Monday, 25 March 2013

Violence erupts at French anti-gay-marriage protests

Across Europe and the Americas, gay marriage has been enacted peacefully and with minimal protest. Meanwhile, in France...

Yesterday, an estimated one million people flooded the streets of Paris to protest plans to enact same-sex marriage in France. It was the second such massive demonstration, following one held in January against French President Francois Hollande’s effort to enact gay marriage - a fulfilment of a promise made during last year’s presidential campaign.

This time, the demonstration took a nasty turn. The protestors became violent. The police resorted to using tear gas, which allegedly injured some of the many children being used in the protest. The police counter that the anti-gay-marriage protestors were using children as human shields. The president of France's Christian Democrat party says she was injured by police during the protest. Today, the opposition UMP party of Nicolas Sarkozy is calling for the resignation of the Paris chief of police and French interior minister Manuel Valls in response to the tear gas 'used against children'.

Wednesday, 20 March 2013

A Cyprus whodunit

Brussels is in full blame-game mode today following last night’s rejection by the Cypriot parliament of the bailout package offered to the country by the EU. It’s a veritable whodunit mystery, with the answer depending on whether you’re inclined to believe the President of Cyprus, or the rest of Europe.

All sides agree on one thing – the decision taken by European finance ministers in the early hours of Saturday morning to require a one-time levy on all Cypriot bank accounts in exchange for the bail-out was colossally stupid, plunging the Eurozone into a new crisis and risking a bank run in the country. What cannot be agreed upon is whose idea it was.

Raiding people’s savings accounts is an unprecedented move. Such conditions were not imposed on any other country receiving bailout money, and indeed no such idea was ever even discussed. But Cyprus is a special case. As the likelihood of an EU bailout for the small Mediterranean island increased, worry began growing that the move would actually be a bail-out for wealthy Russian oligarchs who use the island for money-laundering or tax-evading.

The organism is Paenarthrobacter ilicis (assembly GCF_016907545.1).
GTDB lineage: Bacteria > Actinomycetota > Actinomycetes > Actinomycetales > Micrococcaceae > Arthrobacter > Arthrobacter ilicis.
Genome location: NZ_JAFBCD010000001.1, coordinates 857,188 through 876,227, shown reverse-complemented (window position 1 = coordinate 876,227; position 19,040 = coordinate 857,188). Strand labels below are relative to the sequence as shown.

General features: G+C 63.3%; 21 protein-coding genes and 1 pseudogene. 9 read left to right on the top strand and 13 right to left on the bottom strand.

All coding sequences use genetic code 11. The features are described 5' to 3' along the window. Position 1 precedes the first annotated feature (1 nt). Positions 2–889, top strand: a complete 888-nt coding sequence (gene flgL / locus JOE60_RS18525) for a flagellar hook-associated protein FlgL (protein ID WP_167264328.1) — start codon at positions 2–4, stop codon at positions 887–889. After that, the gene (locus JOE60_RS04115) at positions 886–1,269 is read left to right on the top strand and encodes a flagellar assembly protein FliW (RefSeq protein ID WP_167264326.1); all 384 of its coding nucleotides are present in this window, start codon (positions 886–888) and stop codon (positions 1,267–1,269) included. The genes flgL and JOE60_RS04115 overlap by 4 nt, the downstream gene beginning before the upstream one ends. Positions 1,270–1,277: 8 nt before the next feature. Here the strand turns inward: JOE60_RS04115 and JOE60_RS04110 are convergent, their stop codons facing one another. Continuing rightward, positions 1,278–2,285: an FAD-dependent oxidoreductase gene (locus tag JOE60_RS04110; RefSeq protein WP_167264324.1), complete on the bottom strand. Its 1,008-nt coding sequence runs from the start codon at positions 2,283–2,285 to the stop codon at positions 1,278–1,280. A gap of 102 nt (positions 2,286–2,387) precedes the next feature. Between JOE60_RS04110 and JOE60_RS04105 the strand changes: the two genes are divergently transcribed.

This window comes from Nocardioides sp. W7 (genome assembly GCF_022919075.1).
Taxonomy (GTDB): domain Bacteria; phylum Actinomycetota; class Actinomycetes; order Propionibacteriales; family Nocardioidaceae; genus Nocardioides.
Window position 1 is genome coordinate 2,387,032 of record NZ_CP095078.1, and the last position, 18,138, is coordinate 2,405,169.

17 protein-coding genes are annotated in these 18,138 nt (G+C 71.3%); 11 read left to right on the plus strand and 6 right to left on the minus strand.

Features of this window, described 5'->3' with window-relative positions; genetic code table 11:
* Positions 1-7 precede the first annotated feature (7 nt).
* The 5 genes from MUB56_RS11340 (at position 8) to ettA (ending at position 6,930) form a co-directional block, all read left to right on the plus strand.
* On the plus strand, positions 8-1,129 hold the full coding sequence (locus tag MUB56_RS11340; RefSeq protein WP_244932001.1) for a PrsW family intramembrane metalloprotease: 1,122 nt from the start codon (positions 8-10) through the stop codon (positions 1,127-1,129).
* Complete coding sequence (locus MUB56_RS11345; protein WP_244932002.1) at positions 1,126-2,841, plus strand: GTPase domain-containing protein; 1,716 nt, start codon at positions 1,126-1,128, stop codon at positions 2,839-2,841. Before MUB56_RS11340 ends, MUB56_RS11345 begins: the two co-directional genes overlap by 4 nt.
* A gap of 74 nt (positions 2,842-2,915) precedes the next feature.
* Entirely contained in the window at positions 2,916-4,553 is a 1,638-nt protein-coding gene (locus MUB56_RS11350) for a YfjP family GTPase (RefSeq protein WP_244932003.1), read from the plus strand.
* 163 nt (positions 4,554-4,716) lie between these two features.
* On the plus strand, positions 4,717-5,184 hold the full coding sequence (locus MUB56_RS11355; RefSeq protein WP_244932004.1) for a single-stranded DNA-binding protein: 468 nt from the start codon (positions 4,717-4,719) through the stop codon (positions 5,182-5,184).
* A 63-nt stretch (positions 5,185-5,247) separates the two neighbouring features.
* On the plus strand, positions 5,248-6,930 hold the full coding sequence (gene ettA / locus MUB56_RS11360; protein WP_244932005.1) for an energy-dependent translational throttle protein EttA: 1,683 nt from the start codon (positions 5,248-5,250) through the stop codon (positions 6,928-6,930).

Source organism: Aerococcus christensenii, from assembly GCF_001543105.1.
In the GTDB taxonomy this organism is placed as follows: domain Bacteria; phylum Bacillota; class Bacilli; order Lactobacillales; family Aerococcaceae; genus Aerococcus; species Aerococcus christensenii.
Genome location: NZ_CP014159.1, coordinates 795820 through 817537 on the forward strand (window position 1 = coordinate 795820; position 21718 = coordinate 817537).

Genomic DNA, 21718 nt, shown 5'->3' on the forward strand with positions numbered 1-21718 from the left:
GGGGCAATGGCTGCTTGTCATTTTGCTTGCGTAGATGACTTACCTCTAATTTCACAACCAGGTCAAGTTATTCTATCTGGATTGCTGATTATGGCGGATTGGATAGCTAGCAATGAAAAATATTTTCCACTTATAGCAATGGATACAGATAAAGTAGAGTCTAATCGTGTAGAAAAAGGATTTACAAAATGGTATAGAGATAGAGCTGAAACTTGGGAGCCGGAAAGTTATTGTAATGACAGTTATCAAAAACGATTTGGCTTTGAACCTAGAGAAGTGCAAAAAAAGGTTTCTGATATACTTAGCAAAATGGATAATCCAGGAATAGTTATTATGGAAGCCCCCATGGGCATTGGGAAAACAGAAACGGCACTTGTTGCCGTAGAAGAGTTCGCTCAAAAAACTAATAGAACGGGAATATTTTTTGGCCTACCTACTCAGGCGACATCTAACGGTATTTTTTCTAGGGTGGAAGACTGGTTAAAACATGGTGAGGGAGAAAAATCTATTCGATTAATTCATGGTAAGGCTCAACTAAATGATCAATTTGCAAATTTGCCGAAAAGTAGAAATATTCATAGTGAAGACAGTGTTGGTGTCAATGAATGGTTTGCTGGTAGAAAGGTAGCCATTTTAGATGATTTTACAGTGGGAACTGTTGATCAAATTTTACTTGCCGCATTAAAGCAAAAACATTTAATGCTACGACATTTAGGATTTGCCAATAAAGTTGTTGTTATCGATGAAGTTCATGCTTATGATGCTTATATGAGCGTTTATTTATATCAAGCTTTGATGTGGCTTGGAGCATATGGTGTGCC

Friday, 15 March 2013

Frigide Barjot - a very French protest

On Tuesday of this week, I was sitting in the press room of the European Parliament in Strasbourg - waiting for a press conference on the 2014 EU elections - when suddenly a woman clad in hot pink burst into the room. Her leathery brown skin and wild hair stood in stark contrast to the suited conservative members of parliament who were ushering her in. By her side was a young man with bleach-blond hair, also clad in pink.

This, the journalists learned, was Frigide Barjot - the leader of France’s anti-gay-marriage movement. The Conservative MEPs had invited her to the European Parliament to speak about her desire to extend her anti-gay-marriage movement to all of Europe. While notorious in France, Ms Barjot is unknown outside the country, and the journalists were perplexed as to why she was there. But I knew of her already, if only from the many Facebook posts I see from my French friends decrying her antics.

Friday, 1 March 2013

A week of turmoil for Europe

Yesterday was a big news day for EU politics, with a series of high-profile speeches in reaction to the disastrous election result in Italy on Monday. But despite the many speeches, the message has been singular: there is “no alternative” to austerity, and hostility toward the EU in domestic politics is exascerbating the euro crisis.

The day started with a speech by humiliated ‘technocrat’ prime minister Mario Monti at the European Commission. Having been rejected by his home country, it is perhaps unsurprising that the former European Commissioner wanted to come to Brussels, where people understand him. It was Brussels after all, at the behest of Berlin, who installed Monti on the Italian throne after forcing out Silvio Berlusconi at the height of the Italian crisis in 2011.

And it is no coincidence that it was the ‘Italians abroad inEurope’ voting region in which Monti received his highest share of the vote – 30%. This compares to the 9% of the vote he received at home – less than half the vote chare received by anti-establishment comedian Beppe Grillo.